Not because the United States will default, but because scared investors have piled into Treasuries, driving up bond prices dramatically.
This can’t go on forever, though. The market – and investors’ appetite for risk – will eventually return to normal. And at that point, this rampant demand for “safety” that’s keeping Treasury bond prices sky high will collapse.
As Louis Basenese said back in March, “Once it’s clear that the U.S. economy is out of the woods… Treasury bond prices are bound to fall, much harder and much faster.”
Did anyone listen to us, though? Apparently not…
Bonds Continue to Be All the Rage
Despite the warning signs, investors seem more addicted to bonds than ever.
According to the latest data from Lipper Fund Flows, investors piled $13.4 billion into bond funds in June.
Even legendary bond investor, Bill Gross – who was predicting a bond collapse for the past year – has started buying.
Plus, the Fed can’t stimulate the economy anymore just by lowering interest rates (since it’s tough to go lower than 0.15%). So the Fed is also buying bonds to drive down long-term interest. And you can bet this will only pick up if the Fed steps in with another round of quantitative easing.
As a result, bond prices continue to surge – which means yields fall.
However, don’t get caught up in the frenzy. Our original assessment hasn’t changed: After the economy recovers, the situation in Europe plays out and the Fed tightens up monetary policy, bond prices will spiral downward.
Besides, there’s another factor boosting bond prices that most investors aren’t talking about – one that’s going to disappear in the next few months.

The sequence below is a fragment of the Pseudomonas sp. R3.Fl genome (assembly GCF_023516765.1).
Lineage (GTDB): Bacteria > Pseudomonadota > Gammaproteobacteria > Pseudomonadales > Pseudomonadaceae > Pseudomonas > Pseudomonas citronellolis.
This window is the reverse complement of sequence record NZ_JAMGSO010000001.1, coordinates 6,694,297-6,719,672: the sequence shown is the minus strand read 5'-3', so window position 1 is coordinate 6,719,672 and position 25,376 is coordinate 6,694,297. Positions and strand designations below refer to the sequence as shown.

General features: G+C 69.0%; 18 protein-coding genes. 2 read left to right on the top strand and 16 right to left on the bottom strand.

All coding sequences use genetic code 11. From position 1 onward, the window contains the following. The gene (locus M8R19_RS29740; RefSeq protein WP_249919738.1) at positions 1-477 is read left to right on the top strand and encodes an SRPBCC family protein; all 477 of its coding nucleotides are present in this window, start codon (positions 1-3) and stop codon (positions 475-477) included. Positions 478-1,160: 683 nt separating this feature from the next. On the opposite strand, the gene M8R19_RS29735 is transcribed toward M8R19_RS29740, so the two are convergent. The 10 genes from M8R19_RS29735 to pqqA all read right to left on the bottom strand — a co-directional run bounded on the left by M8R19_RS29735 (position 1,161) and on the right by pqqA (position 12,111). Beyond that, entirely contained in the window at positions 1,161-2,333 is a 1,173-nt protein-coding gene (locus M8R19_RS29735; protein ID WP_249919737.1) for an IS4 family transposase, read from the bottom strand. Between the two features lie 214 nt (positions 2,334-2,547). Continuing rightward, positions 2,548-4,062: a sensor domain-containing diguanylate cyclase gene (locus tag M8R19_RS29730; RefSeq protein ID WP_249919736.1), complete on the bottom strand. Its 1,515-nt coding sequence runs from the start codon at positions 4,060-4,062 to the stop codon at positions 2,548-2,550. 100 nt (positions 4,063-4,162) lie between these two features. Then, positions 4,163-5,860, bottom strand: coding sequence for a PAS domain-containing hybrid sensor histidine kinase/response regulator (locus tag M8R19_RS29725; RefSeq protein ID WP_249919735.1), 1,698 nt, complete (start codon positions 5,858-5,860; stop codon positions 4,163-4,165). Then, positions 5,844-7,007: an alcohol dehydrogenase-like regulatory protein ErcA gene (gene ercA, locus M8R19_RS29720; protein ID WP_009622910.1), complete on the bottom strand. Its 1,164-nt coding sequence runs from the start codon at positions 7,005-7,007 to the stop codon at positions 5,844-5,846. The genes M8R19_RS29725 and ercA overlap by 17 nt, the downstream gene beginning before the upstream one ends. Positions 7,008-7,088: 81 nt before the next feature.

And when it happens, look out below…
The Treasury’s Keeping a Lid on Debt
In order to buy some time before our debt levels hit the current ceiling, the Treasury is tapping the brakes on bond sales, which has caused debt to deviate from its upward trend.
In other words, the Treasury’s kept the supply of bonds depressed over the last four months, boosting prices even more.
We may not know exactly when investors will get over their fear of risk and begin selling off bonds, but it’s easier to see when the debt ceiling factor will be removed. Even with the Treasury’s interference, U.S. debt will likely hit the current limit around the end of this year.
At that point, the debt ceiling will be raised, the Treasury will increase the amount of bonds offered and prices will fall. It’s that simple.
If that coincides with an increase in investor sentiment, Wall Street’s favorite “safe” asset is going to take a massive tumble.
Or, as Louis said, “Any investors still treating such bonds as a safe investment could be in store for a very nasty – and costly – surprise.”
[/i] [i]Courtesy Mathew Weinschenk at Wall Street Daily (EconMatters author archive here)